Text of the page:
AMA urges govt to bring aged care out of policy inertia zone

26 June, 2008

The Australian Medical Association has urged the Government to address the policy inertia that continued to restrict medical services for the care of sick and frail residents of aged care homes.

AMA President, Dr Rosanna Capolingua, warned that GP services to residents in aged care homes were under growing pressure.

She said GPs were continually frustrated by the barriers that prevented constant medical care from being delivered to residents of aged care homes.

As part of General Practice Week, the peak medical body is calling for the Federal Government to bring aged care out of the ‘policy inertia zone’ as the medical needs of older Australians became more complex and numerous.

“Successive governments have done little to actively involve medical care in the daily operations of aged care homes – it’s time for the Government to take action,” Dr Capolingua said.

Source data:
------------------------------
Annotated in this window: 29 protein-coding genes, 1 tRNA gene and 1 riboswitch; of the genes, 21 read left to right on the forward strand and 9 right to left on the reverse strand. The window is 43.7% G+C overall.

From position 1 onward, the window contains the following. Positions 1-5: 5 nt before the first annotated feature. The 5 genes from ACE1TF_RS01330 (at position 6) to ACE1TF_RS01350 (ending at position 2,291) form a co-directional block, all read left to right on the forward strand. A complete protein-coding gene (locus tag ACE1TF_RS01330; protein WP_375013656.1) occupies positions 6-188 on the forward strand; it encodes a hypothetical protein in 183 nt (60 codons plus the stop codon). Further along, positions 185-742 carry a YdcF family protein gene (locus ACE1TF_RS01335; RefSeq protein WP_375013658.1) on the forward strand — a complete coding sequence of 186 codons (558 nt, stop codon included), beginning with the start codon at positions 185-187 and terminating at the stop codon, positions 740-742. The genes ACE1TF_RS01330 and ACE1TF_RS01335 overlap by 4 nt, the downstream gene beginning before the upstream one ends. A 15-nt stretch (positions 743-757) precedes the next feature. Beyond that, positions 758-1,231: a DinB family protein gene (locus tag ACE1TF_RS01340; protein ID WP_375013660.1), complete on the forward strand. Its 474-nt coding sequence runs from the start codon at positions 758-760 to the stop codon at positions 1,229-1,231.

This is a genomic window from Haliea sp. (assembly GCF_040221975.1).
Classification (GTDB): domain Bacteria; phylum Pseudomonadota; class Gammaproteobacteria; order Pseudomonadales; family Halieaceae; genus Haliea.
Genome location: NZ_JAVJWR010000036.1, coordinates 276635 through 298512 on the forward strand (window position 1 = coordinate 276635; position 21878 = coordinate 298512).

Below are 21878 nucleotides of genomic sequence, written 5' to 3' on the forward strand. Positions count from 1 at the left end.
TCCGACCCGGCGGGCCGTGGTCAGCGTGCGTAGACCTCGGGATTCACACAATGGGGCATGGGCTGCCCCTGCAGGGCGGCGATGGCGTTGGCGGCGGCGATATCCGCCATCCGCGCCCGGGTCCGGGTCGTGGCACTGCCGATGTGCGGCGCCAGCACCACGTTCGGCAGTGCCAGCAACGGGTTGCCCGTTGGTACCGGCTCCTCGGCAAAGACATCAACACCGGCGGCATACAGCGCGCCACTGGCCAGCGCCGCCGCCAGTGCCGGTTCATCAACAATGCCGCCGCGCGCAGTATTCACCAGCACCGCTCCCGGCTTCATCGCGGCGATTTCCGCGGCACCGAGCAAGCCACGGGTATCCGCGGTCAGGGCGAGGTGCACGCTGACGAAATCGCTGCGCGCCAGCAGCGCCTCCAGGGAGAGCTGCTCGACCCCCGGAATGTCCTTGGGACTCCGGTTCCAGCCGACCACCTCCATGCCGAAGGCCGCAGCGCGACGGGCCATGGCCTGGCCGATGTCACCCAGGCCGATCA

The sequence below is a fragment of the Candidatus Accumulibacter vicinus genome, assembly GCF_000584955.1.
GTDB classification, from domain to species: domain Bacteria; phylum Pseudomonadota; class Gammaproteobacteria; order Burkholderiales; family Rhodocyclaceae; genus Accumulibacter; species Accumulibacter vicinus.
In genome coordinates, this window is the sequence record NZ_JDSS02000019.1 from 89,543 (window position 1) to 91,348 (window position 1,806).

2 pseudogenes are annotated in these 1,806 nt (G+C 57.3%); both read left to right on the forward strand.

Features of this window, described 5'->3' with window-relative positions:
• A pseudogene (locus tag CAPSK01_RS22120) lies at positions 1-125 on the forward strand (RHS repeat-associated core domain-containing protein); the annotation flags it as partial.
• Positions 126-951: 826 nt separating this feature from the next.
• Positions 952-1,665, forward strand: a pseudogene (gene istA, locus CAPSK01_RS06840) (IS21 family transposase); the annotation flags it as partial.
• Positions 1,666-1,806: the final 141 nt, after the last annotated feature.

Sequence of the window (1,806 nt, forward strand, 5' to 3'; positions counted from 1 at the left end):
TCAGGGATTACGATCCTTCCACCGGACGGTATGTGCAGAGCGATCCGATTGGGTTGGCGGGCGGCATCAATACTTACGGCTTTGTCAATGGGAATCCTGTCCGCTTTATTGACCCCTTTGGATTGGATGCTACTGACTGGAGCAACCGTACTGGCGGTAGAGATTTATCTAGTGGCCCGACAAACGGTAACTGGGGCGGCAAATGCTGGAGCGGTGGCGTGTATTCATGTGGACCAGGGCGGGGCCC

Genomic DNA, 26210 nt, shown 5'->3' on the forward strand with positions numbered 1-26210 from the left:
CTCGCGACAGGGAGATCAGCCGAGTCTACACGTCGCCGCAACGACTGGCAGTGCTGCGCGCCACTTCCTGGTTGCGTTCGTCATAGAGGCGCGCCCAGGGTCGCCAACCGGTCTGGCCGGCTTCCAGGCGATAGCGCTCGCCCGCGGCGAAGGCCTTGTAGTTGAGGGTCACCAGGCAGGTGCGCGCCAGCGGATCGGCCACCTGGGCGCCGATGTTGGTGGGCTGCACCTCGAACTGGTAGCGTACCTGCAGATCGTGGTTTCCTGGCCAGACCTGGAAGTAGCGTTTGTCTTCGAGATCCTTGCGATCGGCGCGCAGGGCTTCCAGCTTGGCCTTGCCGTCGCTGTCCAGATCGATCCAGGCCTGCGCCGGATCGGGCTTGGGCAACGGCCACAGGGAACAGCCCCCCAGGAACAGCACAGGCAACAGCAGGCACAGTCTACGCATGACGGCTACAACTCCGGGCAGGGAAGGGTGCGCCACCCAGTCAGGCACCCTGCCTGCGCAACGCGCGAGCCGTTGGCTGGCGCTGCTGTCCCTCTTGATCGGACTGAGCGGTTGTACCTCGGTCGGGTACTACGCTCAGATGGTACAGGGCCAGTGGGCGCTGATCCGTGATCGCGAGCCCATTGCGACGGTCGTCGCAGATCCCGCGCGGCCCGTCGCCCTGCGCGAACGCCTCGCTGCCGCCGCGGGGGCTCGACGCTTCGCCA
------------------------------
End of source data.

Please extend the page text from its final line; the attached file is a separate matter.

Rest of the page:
“We need to see policies that will effectively bring medical care to frail and sick residents in a timely and suitable manner.

“Older Australians should continue to have access to a range of quality medical services - as it’s a time in their lives when they need them most.”

The AMA is calling for aged care policies that:

• Introduce dedicated Medicare payments that improve access to GPs and medical specialists for older Australians;

• Enable more GPs to use general practice nurses to assist in the delivery of care in residential and community settings;

• Increase recurrent funding for community and residential aged care to meet the real costs of care;

• Adopt strategies that lead to wage parity between the acute and aged care sectors to encourage skilled nurses back into the sector with the capacity to deliver quality aged care services; and

• Improve clinical management and the delivery of care in the residential aged care sector by introducing computer systems that facilitate medical records and prescribing, and which connect the GP to the residential aged care facility and the pharmacy.